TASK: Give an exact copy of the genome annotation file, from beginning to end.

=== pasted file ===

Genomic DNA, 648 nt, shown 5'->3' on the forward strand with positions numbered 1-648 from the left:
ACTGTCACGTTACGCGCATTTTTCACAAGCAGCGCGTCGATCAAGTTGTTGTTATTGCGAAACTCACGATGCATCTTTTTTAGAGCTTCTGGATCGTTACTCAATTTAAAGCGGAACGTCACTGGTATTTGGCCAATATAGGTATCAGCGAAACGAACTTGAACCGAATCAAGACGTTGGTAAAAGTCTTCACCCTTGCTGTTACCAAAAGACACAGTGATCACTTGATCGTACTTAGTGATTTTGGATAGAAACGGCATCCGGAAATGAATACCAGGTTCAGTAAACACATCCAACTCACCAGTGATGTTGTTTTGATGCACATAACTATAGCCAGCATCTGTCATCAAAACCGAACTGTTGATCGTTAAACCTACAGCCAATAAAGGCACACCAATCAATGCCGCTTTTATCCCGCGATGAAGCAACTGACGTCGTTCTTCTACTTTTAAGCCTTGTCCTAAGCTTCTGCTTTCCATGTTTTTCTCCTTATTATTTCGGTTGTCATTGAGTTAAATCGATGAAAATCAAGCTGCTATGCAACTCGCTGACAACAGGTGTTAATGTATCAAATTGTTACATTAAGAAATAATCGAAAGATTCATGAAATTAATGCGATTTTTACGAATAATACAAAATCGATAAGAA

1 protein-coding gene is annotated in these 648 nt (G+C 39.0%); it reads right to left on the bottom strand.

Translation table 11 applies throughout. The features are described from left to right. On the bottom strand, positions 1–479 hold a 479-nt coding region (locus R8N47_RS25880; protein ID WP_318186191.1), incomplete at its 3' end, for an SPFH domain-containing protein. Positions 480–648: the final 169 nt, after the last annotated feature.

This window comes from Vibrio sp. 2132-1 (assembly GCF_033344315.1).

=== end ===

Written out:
Genomic DNA, 648 nt, shown 5'->3' on the forward strand with positions numbered 1-648 from the left:
ACTGTCACGTTACGCGCATTTTTCACAAGCAGCGCGTCGATCAAGTTGTTGTTATTGCGAAACTCACGATGCATCTTTTTTAGAGCTTCTGGATCGTTACTCAATTTAAAGCGGAACGTCACTGGTATTTGGCCAATATAGGTATCAGCGAAACGAACTTGAACCGAATCAAGACGTTGGTAAAAGTCTTCACCCTTGCTGTTACCAAAAGACACAGTGATCACTTGATCGTACTTAGTGATTTTGGATAGAAACGGCATCCGGAAATGAATACCAGGTTCAGTAAACACATCCAACTCACCAGTGATGTTGTTTTGATGCACATAACTATAGCCAGCATCTGTCATCAAAACCGAACTGTTGATCGTTAAACCTACAGCCAATAAAGGCACACCAATCAATGCCGCTTTTATCCCGCGATGAAGCAACTGACGTCGTTCTTCTACTTTTAAGCCTTGTCCTAAGCTTCTGCTTTCCATGTTTTTCTCCTTATTATTTCGGTTGTCATTGAGTTAAATCGATGAAAATCAAGCTGCTATGCAACTCGCTGACAACAGGTGTTAATGTATCAAATTGTTACATTAAGAAATAATCGAAAGATTCATGAAATTAATGCGATTTTTACGAATAATACAAAATCGATAAGAA

1 protein-coding gene is annotated in these 648 nt (G+C 39.0%); it reads right to left on the bottom strand.

Translation table 11 applies throughout. The features are described from left to right. On the bottom strand, positions 1–479 hold a 479-nt coding region (locus R8N47_RS25880; protein ID WP_318186191.1), incomplete at its 3' end, for an SPFH domain-containing protein. Positions 480–648: the final 169 nt, after the last annotated feature.

This window comes from Vibrio sp. 2132-1 (assembly GCF_033344315.1).